Iraq to Expel MKO Members by End of 2011

Tabnak | Jan 12

An Iraqi official has said that members of the terrorist grouplet Mojahedin Khalq Organization (MKO) would be expelled from Iraq by the end of 2011.

The official in the Iraqi premier's office, Abdallah Al-Bayzaee, told the Iraqi political weekly, Al-Osboa, that the MKO grouplet members will be expelled from Iraq because of their enmity towards the Islamic Republic of Iran and their crimes against the Iraqi people including the innocent people of the Kurdistan region, according to a report by IRIB on Wednesday.

Jom'eh Atwani, member of the National Iraqi Alliance, has earlier told Iraqi newspapers that the American authorities opposed deportation of MKO members and put the Iraqi government under pressure to allow them stay in Iraq. "The continued presence of MKO members in Iraq benefits the Americans and is against the interests of the Iraqi people," he had said.

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Teacher's Union Member Rasoul Bodaghi Sentenced to 6 Years in Prison

RAHANA | Jan 12

Teacher Union Member Rasoul Bodaghi was sentenced to 6 years in prison on Monday.

Masoud Shafiei, his lawyer, stated that his client has been convicted of assembly and conspiracy with the intent of committing security crimes and anti-regime propaganda.

In September, he was put under pressure by the authorities in Rajaei Shahr Prison and was threatened to be tortured several times.

Tabriz Political Prisoners Threatened after Hunger Strike

ICHRI | Jan 11

An informed source told the International Campaign for Human Rights in Iran that two political prisoners from the province of Azerbaijan, Dr. Latif Hassani and Ayat Mehrali Beigloo are under threats from prison authorities for additional limitations and harsher treatment. Both prisoners have gone on hunger strike inside the Special Ward of Tabriz Prison since 1 January.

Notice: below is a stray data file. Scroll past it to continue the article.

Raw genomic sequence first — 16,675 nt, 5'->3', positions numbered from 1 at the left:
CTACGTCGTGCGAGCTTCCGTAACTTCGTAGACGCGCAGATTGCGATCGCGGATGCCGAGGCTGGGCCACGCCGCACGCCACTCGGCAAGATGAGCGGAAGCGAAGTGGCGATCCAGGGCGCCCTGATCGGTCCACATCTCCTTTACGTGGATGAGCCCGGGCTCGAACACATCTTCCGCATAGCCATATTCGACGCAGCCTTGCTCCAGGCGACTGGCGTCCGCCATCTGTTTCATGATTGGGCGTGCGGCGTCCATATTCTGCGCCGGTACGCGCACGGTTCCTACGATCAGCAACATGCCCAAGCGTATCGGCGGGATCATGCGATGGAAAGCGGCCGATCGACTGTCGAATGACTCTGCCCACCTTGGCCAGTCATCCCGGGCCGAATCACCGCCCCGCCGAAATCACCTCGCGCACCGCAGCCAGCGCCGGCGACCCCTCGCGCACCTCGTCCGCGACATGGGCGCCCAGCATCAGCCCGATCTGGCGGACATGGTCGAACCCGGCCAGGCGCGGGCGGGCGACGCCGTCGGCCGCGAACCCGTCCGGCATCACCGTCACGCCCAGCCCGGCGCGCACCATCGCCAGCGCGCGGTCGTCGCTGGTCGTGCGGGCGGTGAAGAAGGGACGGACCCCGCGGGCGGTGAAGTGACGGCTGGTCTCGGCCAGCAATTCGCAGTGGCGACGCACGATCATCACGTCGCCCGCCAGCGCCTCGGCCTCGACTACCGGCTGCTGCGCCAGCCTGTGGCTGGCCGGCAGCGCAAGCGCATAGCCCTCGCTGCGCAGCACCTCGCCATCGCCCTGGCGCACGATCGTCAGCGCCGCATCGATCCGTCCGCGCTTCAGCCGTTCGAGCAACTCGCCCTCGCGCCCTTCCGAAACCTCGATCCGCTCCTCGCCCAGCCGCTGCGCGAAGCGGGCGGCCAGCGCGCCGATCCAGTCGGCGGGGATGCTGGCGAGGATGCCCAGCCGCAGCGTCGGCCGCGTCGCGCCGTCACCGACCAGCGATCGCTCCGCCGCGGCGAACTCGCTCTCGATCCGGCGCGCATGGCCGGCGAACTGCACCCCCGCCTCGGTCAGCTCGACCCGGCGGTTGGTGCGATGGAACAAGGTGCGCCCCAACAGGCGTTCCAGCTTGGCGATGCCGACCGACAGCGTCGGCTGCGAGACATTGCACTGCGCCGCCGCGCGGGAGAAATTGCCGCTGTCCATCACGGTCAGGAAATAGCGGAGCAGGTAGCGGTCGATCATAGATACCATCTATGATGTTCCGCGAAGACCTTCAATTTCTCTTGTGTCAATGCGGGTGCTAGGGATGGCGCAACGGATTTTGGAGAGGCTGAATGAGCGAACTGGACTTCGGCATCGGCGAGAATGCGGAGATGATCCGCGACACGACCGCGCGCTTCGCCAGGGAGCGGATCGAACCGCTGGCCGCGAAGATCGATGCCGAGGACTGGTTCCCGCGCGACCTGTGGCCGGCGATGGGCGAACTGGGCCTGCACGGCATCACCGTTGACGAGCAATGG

The source told the Campaign that Hassani and Beigloo, who have been in detention for the past eight months, started a hunger strike on 1 January 2011 to protest their state of judicial limbo, their unsuitable detention conditions in prison, and the deprivation of all their rights. Prison authorities have ignored their demands and the two prisoners were told a few days ago that if they continue their hunger strike, their treatment would become more harsh. The Special Ward of Tabriz Prison is comprised of several small cells and lacks any hygienic or recreational facilities.

After seven months in solitary confinement under severe psychological and physical torture inside the Tabriz Intelligence Office's Central Detention Center, Latif Hassani and Ayat Mehrali Beigloo were moved to the Special Ward of Tabriz Prison where they share a small cell with three murder convicts.

Nima Derakhshi, Hamid Amiri and 6 Other Arak University Students Still in Detention

RAHANA | Jan 12

Nima Derakhshi and Hamid Amiri, members of the Arak University Islamic Student Association, and 6 other students were arrested on January 2nd and are still held in prison.

The reason for the arrests is connected to the pressure put on the students following Ahmadinejad's trip to Arak on December 7th and 8th.

During his trip to Arak, several students were summoned and interrogated at the Intelligence Ministry. Several others were threatened by the Disciplinary Committee.

Azad University was shut down and the students were not allowed inside the campus.

Latest News about Prisoner of Conscience Mohammad Nourizad

ICHRI | Jan 11

Fatemeh Maleki, wife of prisoner of conscience Mohammad Nourizad, spoke with the International Campaign for Human Rights in Iran about her first in-person visit with her husband after a two-month ban on visitations. "Last Tuesday we had an in-person visit with Mr. Nourizad. Thank God he was well. But his toothache problem persists. When he had a furlough six months ago, the dentist planned for a six-month treatment for him, but, unfortunately, he had to return to prison again and his condition got worse there. Fortunately, we heard that he had one tooth pulled on Saturday. Of course we had hoped that the problem with his teeth would have been addressed a lot sooner. Now they have promised to treat his teeth in prison, and we hope this would happen," she said.